What Makes A Company Stand Out

You’ve heard it time and time again, “why should I choose your company, purchase your product, do business with you, or pick you over someone else?” And as consumers, we find ourselves asking companies the same questions. But how do you answer the question so that they do choose your company, purchase your products, do business with you, and pick you out of all the rest?

Think about FedEx. Why did people start using them? When FedEx entered the market in 1971, they were up against the U.S. Postal Service, but they were able to differentiate themselves because they decided to offer consumers a service that no one else had before. Customers knew they had to use FedEx “When it absolutely, positively has to get there overnight.” FedEx also used slogans like “Our most important package is yours” and “The world – on time” to communicate their focus of punctuality and reliability, differentiators that launched their overnight shipping business into an industry category all its own.

Apple is another company that redefined technology and the way we experience it. Apple differentiates itself through their innovative product design, using a pricing strategy consistent with their products’ level of quality, providing their customers with a one-of-a-kind experience in their Apple stores, and continuing to create a brand loyalty culture unlike any other. Apple was started back in 1976, but it wasn’t until Apple launched the first iPod in 2001 that they began to transform the company and the entire music and mobile communication industry. Today you can’t turn without seeing someone holding an iPhone, looking at their Apple Watch, or answering emails on their iPad.

While both FedEx and Apple are large international companies, it doesn’t matter what size your company is when it comes to differentiating yourself. For example, at this year’s ESA (Electronic Security Association) Leadership Summit, there were companies of all sizes, from just 10 employees to hundreds of employees. Several years ago at the summit, I had the pleasure of presenting to both small and large company leaders on the topic of “What Keeps You Up at Night,” and the second focus of that discussion was “How is your company differentiating itself?” Any company can say they have great customer service, or that their business is community focused, or even that they have their own monitoring center. Your company’s differentiator could be any one of those things, but it’s not enough to just say it. You need to demonstrate concrete examples of why your customer service is the best and why people should buy from you. This is not an easy task and many companies struggle to define their differentiators, but regardless of industry or size of your business, how do you expect your organization to demonstrate how you are different if you can’t answer the question?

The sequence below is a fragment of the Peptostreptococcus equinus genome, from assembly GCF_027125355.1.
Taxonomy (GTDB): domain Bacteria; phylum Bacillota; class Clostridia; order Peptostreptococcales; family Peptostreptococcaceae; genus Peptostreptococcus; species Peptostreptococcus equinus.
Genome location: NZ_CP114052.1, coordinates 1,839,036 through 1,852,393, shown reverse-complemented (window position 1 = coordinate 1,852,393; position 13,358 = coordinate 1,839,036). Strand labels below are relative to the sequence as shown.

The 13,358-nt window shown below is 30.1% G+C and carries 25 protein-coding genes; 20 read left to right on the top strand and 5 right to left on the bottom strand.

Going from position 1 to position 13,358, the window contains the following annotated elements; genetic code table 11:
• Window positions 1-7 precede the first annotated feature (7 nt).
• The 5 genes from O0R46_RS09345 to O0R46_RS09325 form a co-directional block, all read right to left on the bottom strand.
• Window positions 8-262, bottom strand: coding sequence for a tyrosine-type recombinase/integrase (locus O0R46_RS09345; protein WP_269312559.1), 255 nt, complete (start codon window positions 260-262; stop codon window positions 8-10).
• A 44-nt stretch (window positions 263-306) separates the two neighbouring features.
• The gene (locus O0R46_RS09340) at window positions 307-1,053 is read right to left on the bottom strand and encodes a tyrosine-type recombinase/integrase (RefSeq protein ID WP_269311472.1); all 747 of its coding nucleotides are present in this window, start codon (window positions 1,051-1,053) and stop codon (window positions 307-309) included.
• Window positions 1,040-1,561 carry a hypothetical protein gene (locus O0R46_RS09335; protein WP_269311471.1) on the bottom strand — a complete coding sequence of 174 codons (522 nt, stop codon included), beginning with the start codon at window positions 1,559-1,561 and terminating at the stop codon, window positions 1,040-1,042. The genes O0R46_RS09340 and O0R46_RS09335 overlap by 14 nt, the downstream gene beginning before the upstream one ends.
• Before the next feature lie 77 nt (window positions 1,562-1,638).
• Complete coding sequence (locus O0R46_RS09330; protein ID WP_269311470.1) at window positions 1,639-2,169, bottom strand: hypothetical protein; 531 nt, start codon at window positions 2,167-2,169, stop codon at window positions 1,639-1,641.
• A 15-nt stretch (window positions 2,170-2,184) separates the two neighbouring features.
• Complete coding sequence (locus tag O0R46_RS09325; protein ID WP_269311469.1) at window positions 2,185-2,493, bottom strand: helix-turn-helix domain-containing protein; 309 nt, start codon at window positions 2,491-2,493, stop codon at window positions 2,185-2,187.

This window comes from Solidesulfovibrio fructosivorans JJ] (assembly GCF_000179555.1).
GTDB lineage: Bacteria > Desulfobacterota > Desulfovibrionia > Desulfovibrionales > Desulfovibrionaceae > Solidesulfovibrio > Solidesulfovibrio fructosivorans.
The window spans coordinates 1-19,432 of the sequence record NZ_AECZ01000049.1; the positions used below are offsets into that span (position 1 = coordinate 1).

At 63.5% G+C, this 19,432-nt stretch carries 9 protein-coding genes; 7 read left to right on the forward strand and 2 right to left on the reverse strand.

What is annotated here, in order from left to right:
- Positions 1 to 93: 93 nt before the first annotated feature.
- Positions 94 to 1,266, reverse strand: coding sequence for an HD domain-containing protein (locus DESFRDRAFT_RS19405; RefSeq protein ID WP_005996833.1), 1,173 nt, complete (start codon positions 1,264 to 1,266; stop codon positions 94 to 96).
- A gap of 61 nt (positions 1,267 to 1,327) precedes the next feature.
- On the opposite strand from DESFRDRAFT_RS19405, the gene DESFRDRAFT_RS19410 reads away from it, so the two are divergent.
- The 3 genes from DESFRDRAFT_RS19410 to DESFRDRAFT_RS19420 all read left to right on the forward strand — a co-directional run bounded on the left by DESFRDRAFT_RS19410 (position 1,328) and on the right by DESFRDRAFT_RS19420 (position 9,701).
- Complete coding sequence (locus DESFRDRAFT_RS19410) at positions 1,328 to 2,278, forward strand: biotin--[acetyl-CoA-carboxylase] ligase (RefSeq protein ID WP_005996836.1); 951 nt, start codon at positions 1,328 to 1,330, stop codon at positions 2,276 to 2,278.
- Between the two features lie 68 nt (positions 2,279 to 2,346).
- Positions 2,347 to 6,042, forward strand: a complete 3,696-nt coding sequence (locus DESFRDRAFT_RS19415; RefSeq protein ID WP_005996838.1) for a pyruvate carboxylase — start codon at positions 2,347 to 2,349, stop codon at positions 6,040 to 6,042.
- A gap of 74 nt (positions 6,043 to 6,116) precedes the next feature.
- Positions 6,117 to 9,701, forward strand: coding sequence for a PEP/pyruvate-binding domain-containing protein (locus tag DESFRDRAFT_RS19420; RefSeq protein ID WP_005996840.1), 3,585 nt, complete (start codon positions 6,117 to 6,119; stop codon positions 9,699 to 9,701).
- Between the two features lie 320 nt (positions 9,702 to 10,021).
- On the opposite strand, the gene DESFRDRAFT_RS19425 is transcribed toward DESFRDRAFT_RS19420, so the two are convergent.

Can we do what FedEx and Apple did? Sure we can, but we need to be completely honest with ourselves to determine what really differentiates us. At Select Security, we’ve spent years defining and refining what can make us unique as a company. We realized that when it comes to the products we offer and the services we provide, we are no different than the thousands of other security companies out there. Where we do stand out is how we provide those products and services. We decided to put a stake in the ground, and the entire company uses that as a reflection point for providing a different and higher level of customer service. Everything we do at Select Security, from the ERP system we use, to the Gold Account program we’ve put in place, to creating and implementing Select University, ties back to that differentiator. Providing our customers with a one-of-a-kind experience drives everything that we do, including how our business decisions are made. Of course this is a work in progress and there is always room for improvement, but we are working towards excellence. We have even established metrics through our Cascade Transformation and our Net Promoter Score (NPS) in order to give concrete examples, promote what sets us apart, and stand behind those differences.

Once you can begin to differentiate yourself from the competition, you begin to define who you are. And if you’re consistent about who you are, your team knows who you are, they can tell others who you are, others understand who you are, and others tells others who you are.